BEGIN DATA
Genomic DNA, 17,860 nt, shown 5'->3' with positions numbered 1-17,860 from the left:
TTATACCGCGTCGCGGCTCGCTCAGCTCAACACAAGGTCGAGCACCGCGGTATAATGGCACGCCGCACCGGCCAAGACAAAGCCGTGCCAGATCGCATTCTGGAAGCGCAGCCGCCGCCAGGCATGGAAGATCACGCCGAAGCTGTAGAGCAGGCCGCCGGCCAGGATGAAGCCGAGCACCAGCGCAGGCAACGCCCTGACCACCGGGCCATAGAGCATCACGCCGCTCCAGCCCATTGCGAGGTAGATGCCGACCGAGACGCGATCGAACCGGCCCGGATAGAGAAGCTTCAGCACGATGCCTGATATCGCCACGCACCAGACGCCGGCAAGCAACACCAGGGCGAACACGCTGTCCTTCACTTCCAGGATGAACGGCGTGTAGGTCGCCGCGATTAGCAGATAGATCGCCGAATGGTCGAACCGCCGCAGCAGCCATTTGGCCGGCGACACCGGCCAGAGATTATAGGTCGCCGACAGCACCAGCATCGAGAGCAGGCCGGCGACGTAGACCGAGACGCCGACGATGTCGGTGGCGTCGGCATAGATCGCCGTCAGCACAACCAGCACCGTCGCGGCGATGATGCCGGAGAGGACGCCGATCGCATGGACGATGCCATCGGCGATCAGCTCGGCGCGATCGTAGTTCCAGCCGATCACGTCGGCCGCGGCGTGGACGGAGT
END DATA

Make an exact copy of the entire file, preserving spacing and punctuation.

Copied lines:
Genomic DNA, 17,860 nt, shown 5'->3' with positions numbered 1-17,860 from the left:
TTATACCGCGTCGCGGCTCGCTCAGCTCAACACAAGGTCGAGCACCGCGGTATAATGGCACGCCGCACCGGCCAAGACAAAGCCGTGCCAGATCGCATTCTGGAAGCGCAGCCGCCGCCAGGCATGGAAGATCACGCCGAAGCTGTAGAGCAGGCCGCCGGCCAGGATGAAGCCGAGCACCAGCGCAGGCAACGCCCTGACCACCGGGCCATAGAGCATCACGCCGCTCCAGCCCATTGCGAGGTAGATGCCGACCGAGACGCGATCGAACCGGCCCGGATAGAGAAGCTTCAGCACGATGCCTGATATCGCCACGCACCAGACGCCGGCAAGCAACACCAGGGCGAACACGCTGTCCTTCACTTCCAGGATGAACGGCGTGTAGGTCGCCGCGATTAGCAGATAGATCGCCGAATGGTCGAACCGCCGCAGCAGCCATTTGGCCGGCGACACCGGCCAGAGATTATAGGTCGCCGACAGCACCAGCATCGAGAGCAGGCCGGCGACGTAGACCGAGACGCCGACGATGTCGGTGGCGTCGGCATAGATCGCCGTCAGCACAACCAGCACCGTCGCGGCGATGATGCCGGAGAGGACGCCGATCGCATGGACGATGCCATCGGCGATCAGCTCGGCGCGATCGTAGTTCCAGCCGATCACGTCGGCCGCGGCGTGGACGGAGT